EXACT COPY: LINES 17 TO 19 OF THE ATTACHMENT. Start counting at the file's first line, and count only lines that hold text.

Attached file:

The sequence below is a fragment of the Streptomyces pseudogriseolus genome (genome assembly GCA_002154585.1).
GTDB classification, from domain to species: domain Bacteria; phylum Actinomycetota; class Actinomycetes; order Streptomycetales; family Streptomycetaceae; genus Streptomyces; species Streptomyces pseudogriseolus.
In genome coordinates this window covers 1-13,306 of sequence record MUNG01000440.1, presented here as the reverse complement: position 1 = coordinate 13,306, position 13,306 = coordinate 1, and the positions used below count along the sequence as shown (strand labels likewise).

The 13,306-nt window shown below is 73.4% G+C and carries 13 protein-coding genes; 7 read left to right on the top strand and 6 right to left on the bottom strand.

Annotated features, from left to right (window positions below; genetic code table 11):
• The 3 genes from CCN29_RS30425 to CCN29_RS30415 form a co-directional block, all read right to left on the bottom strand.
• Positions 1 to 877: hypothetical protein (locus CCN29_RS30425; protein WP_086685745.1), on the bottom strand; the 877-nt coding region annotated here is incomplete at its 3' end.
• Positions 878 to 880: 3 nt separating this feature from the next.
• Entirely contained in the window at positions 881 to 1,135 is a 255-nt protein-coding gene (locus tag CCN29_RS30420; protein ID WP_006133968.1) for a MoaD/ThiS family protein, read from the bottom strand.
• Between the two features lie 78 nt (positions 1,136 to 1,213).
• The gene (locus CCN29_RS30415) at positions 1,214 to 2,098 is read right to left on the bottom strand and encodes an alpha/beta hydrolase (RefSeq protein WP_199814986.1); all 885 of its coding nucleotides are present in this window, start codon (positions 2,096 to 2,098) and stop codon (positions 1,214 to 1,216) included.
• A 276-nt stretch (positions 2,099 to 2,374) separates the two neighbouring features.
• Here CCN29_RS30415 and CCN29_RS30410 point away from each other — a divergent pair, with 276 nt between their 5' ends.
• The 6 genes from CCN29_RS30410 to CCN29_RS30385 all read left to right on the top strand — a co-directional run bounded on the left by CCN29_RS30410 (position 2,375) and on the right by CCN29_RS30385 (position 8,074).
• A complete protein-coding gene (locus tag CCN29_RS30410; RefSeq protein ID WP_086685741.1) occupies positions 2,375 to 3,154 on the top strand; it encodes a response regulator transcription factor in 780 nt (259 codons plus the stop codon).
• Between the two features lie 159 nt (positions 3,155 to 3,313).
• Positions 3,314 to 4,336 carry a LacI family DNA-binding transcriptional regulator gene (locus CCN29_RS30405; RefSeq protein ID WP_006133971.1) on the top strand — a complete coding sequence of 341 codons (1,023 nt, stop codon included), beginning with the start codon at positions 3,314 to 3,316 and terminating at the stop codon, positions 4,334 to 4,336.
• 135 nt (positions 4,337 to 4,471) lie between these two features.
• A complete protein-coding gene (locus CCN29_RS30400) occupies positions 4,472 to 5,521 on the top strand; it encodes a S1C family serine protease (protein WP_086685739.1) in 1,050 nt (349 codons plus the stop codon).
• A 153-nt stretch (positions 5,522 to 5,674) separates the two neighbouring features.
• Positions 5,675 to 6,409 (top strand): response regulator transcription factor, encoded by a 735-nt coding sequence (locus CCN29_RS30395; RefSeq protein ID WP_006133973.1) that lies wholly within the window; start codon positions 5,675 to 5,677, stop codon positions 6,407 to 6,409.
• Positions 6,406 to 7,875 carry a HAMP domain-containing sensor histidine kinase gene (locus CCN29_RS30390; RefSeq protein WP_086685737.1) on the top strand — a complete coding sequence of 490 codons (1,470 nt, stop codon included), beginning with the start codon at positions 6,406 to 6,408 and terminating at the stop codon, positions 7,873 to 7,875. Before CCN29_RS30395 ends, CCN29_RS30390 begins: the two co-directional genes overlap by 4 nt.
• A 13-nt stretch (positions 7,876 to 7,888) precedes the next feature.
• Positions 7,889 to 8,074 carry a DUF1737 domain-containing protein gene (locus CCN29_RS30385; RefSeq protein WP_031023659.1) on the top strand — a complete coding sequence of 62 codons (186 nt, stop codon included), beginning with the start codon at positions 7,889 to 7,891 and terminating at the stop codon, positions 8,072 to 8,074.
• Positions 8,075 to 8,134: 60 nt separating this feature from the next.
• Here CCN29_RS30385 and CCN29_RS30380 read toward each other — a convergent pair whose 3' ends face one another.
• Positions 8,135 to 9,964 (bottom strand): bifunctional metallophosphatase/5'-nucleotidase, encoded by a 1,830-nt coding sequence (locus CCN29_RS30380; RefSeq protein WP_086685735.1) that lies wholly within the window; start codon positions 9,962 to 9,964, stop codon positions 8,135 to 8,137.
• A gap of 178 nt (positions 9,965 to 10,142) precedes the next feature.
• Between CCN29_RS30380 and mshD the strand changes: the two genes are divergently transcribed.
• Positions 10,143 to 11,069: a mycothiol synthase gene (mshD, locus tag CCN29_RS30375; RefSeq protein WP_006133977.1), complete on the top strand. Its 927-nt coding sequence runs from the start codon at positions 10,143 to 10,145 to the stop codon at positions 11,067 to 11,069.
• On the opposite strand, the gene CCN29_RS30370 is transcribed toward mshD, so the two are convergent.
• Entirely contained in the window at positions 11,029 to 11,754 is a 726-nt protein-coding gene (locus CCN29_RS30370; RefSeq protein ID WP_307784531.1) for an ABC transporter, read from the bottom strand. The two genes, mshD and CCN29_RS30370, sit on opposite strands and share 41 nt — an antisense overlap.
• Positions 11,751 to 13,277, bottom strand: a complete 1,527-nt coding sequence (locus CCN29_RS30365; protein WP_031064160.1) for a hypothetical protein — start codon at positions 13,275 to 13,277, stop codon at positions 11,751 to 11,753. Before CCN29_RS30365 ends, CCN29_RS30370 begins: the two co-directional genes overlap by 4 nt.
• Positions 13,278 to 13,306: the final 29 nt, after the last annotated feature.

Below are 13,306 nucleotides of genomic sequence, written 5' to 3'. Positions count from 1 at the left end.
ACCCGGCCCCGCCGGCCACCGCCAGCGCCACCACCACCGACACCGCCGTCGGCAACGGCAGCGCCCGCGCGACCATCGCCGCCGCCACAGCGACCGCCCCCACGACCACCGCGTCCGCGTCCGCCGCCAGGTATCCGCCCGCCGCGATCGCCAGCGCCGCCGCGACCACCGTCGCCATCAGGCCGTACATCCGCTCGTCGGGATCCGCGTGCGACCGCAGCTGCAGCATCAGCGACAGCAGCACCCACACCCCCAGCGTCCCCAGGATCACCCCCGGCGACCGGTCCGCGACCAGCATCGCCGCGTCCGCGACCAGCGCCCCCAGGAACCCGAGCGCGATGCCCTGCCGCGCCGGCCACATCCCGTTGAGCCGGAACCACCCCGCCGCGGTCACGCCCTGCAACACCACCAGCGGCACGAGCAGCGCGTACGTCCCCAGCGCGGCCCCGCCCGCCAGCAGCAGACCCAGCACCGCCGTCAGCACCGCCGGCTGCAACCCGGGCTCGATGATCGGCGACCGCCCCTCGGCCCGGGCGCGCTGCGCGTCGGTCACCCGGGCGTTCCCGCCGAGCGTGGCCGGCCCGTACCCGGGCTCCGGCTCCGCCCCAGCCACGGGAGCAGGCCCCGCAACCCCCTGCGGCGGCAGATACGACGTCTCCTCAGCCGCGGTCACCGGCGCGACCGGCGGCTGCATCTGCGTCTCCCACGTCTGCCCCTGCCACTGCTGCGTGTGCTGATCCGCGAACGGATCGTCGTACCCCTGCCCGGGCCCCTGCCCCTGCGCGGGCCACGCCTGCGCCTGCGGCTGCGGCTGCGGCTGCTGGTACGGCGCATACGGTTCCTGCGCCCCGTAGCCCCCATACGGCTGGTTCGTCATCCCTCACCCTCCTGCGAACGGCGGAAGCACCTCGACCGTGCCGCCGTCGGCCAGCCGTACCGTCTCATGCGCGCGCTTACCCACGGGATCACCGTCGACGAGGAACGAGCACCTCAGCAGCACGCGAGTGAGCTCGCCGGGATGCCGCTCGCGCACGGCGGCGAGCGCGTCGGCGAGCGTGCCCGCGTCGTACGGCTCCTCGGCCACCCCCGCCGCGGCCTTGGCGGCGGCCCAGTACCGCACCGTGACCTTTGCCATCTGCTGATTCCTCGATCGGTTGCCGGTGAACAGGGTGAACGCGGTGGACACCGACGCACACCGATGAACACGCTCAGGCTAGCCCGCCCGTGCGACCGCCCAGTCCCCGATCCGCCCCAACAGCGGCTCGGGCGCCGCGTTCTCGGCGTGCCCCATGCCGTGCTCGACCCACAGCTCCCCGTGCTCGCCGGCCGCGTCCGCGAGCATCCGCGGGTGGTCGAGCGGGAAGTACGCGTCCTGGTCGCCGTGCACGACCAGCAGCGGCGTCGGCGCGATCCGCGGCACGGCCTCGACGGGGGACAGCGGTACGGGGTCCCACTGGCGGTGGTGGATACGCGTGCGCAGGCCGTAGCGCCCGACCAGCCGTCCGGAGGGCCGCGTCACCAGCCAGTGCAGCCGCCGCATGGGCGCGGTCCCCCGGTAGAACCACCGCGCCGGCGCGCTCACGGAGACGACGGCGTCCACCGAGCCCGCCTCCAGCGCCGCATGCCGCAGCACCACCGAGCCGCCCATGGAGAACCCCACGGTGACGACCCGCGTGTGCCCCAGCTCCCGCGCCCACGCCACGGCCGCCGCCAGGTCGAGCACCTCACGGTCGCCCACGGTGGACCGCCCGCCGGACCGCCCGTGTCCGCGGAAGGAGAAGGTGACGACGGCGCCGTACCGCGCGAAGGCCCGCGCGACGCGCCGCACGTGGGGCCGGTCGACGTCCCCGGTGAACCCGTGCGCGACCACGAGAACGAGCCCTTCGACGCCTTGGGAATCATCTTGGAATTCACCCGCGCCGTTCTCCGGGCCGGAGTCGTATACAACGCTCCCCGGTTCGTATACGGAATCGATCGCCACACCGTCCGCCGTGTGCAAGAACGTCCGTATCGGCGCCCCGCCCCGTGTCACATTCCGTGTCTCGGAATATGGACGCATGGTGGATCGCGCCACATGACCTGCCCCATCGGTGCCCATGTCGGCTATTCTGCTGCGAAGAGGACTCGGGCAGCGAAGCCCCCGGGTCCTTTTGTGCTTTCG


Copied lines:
• Positions 3,314 to 4,336 carry a LacI family DNA-binding transcriptional regulator gene (locus CCN29_RS30405; RefSeq protein ID WP_006133971.1) on the top strand — a complete coding sequence of 341 codons (1,023 nt, stop codon included), beginning with the start codon at positions 3,314 to 3,316 and terminating at the stop codon, positions 4,334 to 4,336.
• 135 nt (positions 4,337 to 4,471) lie between these two features.
• A complete protein-coding gene (locus CCN29_RS30400) occupies positions 4,472 to 5,521 on the top strand; it encodes a S1C family serine protease (protein WP_086685739.1) in 1,050 nt (349 codons plus the stop codon).